Indpls Star Front Page: “Is Indiana Senate utilities chairman too cozy with coal?” January 14, 2011Posted by Laura Arnold in 2011 Indiana General Assembly.
Tags: Indiana Railroad Company, State Sen. Jim Merritt
Senate leader’s day job is ripe for conflict of interest, watchdogs say
Written by John Russell. Call Star reporter John Russell at (317) 444-6283
State Sen. James Merritt and electric utilities bump into each other at nearly every turn.
In his re-election campaign last year, Merritt raised money from American Electric Power, Duke Energy Corp., NiSource and other utilities, making them the largest single industry to support him.
Merritt, R-Indianapolis, has championed many of the industry’s pet issues, from redefining coal as a renewable energy source to permitting the state to buy and sell billions of dollars worth of substitute natural gas made from coal.
As chairman of the Senate Utilities and Technology Committee, Merritt gets to decide which bills affecting utilities get a hearing and which die in committee.
But his latest connection to the industry is raising some eyebrows among government watchdogs and consumer advocates.
Last year, Merritt took a job as vice president of corporate affairs with the Indiana Rail Road Co., a regional freight carrier that specializes in hauling coal from southwestern Indiana mines for customers such as Duke, Indianapolis Power & Light Co. and Hoosier Energy. The utilities burn coal to create electricity.
The railroad seems to make no bones that it is counting on Merritt’s experience in state government to promote its business. The company wrote about Merritt’s hiring in a recent company newsletter, pointing out he has been in the Senate since 1990, serves as majority caucus chairman and is a member of numerous legislative committees.
“Jim is well respected and very capable, both in business and in the Statehouse,” the newsletter story said. “These leadership qualities that he brings to the Indiana Rail Road Company will represent us very well where our business goals and growth strategies relate to broader issues of public policy.”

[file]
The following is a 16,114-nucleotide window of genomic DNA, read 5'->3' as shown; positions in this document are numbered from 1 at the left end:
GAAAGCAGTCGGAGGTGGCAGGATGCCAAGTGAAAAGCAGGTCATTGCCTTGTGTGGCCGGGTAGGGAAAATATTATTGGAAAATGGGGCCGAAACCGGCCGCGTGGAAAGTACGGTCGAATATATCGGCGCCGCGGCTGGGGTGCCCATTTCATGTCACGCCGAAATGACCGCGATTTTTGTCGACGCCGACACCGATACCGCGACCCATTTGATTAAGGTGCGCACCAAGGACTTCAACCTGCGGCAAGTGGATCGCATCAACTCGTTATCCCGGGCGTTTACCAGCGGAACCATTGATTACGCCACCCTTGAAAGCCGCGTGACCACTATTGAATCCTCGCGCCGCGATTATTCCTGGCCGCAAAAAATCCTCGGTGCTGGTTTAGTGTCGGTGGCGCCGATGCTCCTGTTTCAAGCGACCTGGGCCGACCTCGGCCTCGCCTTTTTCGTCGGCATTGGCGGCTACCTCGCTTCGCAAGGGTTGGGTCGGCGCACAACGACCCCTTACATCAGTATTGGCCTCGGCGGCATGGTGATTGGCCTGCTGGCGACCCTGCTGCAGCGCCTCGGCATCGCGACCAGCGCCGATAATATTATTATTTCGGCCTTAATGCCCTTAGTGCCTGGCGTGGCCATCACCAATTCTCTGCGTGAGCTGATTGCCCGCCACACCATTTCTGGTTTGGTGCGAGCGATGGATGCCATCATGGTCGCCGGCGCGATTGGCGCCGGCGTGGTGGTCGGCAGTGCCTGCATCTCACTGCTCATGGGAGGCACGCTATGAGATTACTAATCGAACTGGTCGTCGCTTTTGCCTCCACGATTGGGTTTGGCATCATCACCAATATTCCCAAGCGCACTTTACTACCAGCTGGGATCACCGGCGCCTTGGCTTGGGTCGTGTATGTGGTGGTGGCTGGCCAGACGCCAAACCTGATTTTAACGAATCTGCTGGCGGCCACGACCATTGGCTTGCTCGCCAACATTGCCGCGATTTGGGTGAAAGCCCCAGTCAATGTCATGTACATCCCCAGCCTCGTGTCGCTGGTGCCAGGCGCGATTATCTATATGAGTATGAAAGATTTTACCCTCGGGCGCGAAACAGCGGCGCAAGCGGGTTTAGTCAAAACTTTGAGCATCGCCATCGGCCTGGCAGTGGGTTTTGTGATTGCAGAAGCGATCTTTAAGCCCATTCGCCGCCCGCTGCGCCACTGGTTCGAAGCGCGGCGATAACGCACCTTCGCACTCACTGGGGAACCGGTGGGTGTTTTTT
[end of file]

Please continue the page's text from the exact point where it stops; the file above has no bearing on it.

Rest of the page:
Merritt said he sees no conflict between his job as a railroad executive and chairman of the Senate utilities committee. Neither did the Senate Ethics Committee, which cleared him to take the job after Merritt asked the panel to review the issue.
But consumer advocates and government watchdog groups are howling over the move.
“I think it’s a huge problem, because he’s the chair of the utilities committee, and he has control over what bills are heard or not heard,” said Grant Smith, executive director of watchdog group Citizens Action Coalition of Indiana. “He should remove himself as committee chair. It’s a clear conflict.”
Merritt pointed out that the Indiana Rail Road hauls much more than coal — such as lumber, plastics, grain, refrigerators and food sweeteners.
The company’s website, however, points out that one of Indiana Rail Road’s “primary businesses is transporting coal” from southwestern Indiana and other regions for such customers as IPL’s generating station in Indianapolis, Duke’s Wabash River Generating Station in Terre Haute and Hoosier Energy’s generating station in Merom, Ind.
Coal accounts for more than half of the railroad’s business, the company said. Last year, its trains hauled more than 15 million tons of coal.
A few months ago, the railroad began hauling coal from Peabody Energy’s Bear Run Mine in Sullivan County after winning a contract to become the mine’s exclusive railroad. Peabody Energy has said the mine will become the largest coal mine east of the Mississippi River when it reaches full capacity.
Some of that mine’s coal now goes to Duke Energy’s power plants in southwestern Indiana. Duke also has said it could use Bear Run Mine coal for its controversial Edwardsport coal-gasification plant in Knox County, where construction costs have ballooned to $2.9 billion.
Merritt said he hasn’t hidden his daytime job as a railroad executive. He has included the fact on campaign and Senate websites and discussed it with reporters during last year’s re-election campaign. He said his railroad duties would include things such as organizing town meetings, working on clothing giveaways for the poor, participating in breakfast groups and the like.
“It’s really a lot of community outreach,” Merritt said.
His boss, Tom Hoback, president of Indiana Rail Road Co., described the job more broadly. In an interview, he said Merritt would act as a senior business adviser to him, dealing with high-level strategic issues, identifying market opportunities and “targeting business we may be able to get.”
Hoback took exception to any suggestion that Merritt’s job would present a potential conflict with his Senate duties, including his chairmanship of the Senate utilities committee. He said he hired Merritt for his entrepreneurial and business skills, not to influence state policies or laws.
He said Merritt’s job does not include lobbying and pointed out that most railroad issues are decided by federal agencies, not state agencies.
“It’s disturbing that someone would take away from Jim’s reputation and cast aspersions on his ethics,” Hoback said. “Trying to say there is a conflict is just plain wrong.”
He added: “We’ve hauled coal without Jim Merritt, and we’re going to continue to haul coal.”
But some observers say that Merritt, in his new job, might be a little too close to the industry he oversees as chairman of an important Senate committee that considers issues relating to utilities, one of the railroad’s biggest customer groups.